From a performance standpoint, Binoche naturally shines. She’s convincing as both the fearless photojournalist and in the more domestic setting, where, surprisingly, cabin fever never really sets in. You could argue that the film places too fine a point on hero-worshipping her profession but it certainly feels novel to see a long-term career woman return home and be comfortable with it. (Additionally, it also does a good job of making the audience question the ethics and justification of what she’s doing as much as her family are, to the point of almost making her an unlikable protagonist). Sadly, the film still boils down to the usual choice in these types of drama (your family or your job) but it feels more justified here as her job does repeatedly put her in mortal danger. The ending also eschews the binary of the choice by burying it in murky uncertainty rather than forcing in a narrative situation which demands she commit to one or the other.
The other actors all acquit themselves well enough with the exception of the actress playing the younger daughter. It’s not that she herself is bad, the character is just written to be an unbearable cliché ‘movie-kid’ that feels completely out of place given the heavy emphasis put upon the relationship between Binoche’s character and her eldest daughter. Every time she’s onscreen, it feels like her character is responding to dialogue from a different film or even a laughter-tracked sitcom. It’s just unfortunate that the actress playing her has a very grating voice, which makes the loud, precocious, whiney nature of the character all the more jarring.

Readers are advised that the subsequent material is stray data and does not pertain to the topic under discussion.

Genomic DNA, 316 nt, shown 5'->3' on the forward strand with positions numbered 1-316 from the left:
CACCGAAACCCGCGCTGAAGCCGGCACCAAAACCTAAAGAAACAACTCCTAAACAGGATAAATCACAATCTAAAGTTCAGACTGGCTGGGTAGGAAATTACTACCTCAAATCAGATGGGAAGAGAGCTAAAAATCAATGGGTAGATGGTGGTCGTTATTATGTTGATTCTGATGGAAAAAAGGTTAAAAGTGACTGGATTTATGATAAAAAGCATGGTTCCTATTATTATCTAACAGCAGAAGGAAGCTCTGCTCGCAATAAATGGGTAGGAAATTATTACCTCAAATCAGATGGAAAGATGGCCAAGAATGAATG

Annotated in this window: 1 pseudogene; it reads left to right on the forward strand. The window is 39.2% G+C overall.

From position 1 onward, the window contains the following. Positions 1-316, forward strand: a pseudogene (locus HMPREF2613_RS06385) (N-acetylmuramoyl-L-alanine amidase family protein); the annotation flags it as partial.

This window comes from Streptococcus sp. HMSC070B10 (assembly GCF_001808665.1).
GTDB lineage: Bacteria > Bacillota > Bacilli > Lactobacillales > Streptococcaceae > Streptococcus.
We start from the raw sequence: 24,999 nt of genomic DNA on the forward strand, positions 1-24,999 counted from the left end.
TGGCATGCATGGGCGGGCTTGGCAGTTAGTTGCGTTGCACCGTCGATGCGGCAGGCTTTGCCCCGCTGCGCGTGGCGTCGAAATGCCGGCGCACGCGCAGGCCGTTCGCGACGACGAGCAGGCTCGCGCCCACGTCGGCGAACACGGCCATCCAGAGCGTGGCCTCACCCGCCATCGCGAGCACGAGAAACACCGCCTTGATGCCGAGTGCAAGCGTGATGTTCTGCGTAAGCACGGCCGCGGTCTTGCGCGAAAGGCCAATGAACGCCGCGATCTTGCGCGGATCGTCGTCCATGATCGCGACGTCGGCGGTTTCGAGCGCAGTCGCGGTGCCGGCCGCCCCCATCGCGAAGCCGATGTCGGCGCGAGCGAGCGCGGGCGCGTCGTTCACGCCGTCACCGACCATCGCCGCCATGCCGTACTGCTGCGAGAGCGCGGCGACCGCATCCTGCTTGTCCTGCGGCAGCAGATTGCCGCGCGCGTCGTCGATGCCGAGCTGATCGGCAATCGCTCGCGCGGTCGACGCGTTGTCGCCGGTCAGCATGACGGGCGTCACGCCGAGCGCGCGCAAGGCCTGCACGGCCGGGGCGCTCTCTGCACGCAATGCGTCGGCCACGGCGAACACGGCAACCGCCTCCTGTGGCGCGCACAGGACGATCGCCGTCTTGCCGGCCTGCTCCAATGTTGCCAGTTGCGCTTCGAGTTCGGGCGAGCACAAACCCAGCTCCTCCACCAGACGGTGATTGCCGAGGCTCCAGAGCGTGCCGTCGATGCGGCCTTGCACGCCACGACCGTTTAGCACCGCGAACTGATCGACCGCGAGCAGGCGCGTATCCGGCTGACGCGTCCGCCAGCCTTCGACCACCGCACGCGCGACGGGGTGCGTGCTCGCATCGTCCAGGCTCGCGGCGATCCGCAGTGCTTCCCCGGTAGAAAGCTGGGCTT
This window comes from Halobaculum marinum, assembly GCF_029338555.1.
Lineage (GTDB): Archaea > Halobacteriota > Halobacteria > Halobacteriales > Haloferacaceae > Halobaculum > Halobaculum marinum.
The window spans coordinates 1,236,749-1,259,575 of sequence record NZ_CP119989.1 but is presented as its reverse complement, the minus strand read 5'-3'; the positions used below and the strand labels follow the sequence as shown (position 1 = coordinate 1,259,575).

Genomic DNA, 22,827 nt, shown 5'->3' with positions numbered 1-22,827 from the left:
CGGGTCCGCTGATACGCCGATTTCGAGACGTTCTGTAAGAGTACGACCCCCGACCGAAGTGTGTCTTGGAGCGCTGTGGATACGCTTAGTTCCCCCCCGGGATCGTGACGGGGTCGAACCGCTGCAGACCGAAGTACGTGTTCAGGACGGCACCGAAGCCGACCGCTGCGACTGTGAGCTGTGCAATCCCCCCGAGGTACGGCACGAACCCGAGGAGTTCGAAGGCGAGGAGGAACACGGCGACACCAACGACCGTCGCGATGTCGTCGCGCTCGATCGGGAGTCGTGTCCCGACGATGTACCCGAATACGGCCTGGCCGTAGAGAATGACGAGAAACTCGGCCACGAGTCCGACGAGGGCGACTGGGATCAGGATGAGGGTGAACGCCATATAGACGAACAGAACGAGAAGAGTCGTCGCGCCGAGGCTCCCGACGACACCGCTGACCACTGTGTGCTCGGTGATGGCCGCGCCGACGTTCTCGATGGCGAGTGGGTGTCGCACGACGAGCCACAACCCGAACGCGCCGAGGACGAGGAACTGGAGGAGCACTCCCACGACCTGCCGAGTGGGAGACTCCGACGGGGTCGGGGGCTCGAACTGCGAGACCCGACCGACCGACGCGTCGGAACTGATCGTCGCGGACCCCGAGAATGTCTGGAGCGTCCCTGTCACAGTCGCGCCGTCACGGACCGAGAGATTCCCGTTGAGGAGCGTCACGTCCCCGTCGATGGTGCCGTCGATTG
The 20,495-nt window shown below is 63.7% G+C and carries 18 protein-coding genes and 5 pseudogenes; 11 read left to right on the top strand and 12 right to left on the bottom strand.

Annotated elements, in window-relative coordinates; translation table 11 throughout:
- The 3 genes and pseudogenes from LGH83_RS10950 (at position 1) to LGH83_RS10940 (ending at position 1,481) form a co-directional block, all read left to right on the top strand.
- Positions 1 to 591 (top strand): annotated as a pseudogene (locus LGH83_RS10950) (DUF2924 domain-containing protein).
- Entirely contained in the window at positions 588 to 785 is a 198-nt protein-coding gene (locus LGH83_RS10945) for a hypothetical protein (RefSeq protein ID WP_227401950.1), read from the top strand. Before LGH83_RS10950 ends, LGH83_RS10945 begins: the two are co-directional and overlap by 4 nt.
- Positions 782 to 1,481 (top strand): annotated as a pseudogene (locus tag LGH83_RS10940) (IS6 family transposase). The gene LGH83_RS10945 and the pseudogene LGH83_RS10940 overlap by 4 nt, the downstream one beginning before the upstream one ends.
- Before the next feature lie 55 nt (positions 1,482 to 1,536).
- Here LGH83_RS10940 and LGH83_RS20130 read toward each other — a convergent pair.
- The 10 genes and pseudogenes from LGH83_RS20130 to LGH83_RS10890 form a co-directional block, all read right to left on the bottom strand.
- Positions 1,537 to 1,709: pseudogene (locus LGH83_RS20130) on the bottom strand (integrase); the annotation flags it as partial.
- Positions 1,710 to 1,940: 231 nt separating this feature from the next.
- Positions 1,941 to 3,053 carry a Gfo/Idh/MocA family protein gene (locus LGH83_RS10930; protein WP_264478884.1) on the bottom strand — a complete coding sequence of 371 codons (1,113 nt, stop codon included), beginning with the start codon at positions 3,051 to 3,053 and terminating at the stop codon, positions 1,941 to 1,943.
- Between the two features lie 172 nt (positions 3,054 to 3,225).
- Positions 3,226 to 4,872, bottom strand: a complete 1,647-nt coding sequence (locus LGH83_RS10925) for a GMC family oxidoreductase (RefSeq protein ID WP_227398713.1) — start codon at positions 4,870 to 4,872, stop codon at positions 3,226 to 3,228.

The real standout, however, is Lauryn Canny as Steph, the eldest daughter. Given that the relationship between her and Binoche is at the centre of the film, she gets ample screen time to demonstrate a quiet intensity and believability often lacking in such young actors. Even in the more emotionally heightened scenes she effortlessly holds her own against Binoche, never feeling like a child-actor Binoche had been saddled with but commanding just as much of a presence. It’s by no means a ‘showy’ performance either. She’s quiet, controlled, convincingly freaked-out when she needs to be and one of those rarest of breeds – the truly believable onscreen teenager. Their relationship is a core of the film and feels suitably like the most satisfying aspect of it, outside of the action scenes.
The rest of the film is disappointingly a bit ordinary. The main character’s central conflict is hardly a revolutionarily original idea, even if it is more morally ambiguous here, and the execution (outside of the aforementioned conflict-zone scenes) isn’t particularly noteworthy. When the film works, it’s a tense and thoughtful drama that deals with a situation that has no easy solution and the film reflects that. When it doesn’t work, it’s a rather bland family drama that veers into painfully unsubtle ‘social-message’ territory that’s so overt you almost expect the character’s pause and look into the camera. It’s a credit to the central performances that they absolutely sell what is often a rather unremarkable script and elevate the film far above what it could have been.
12A (See IFCO for details)
A Thousand Times Goodnight is released on 16th May 2014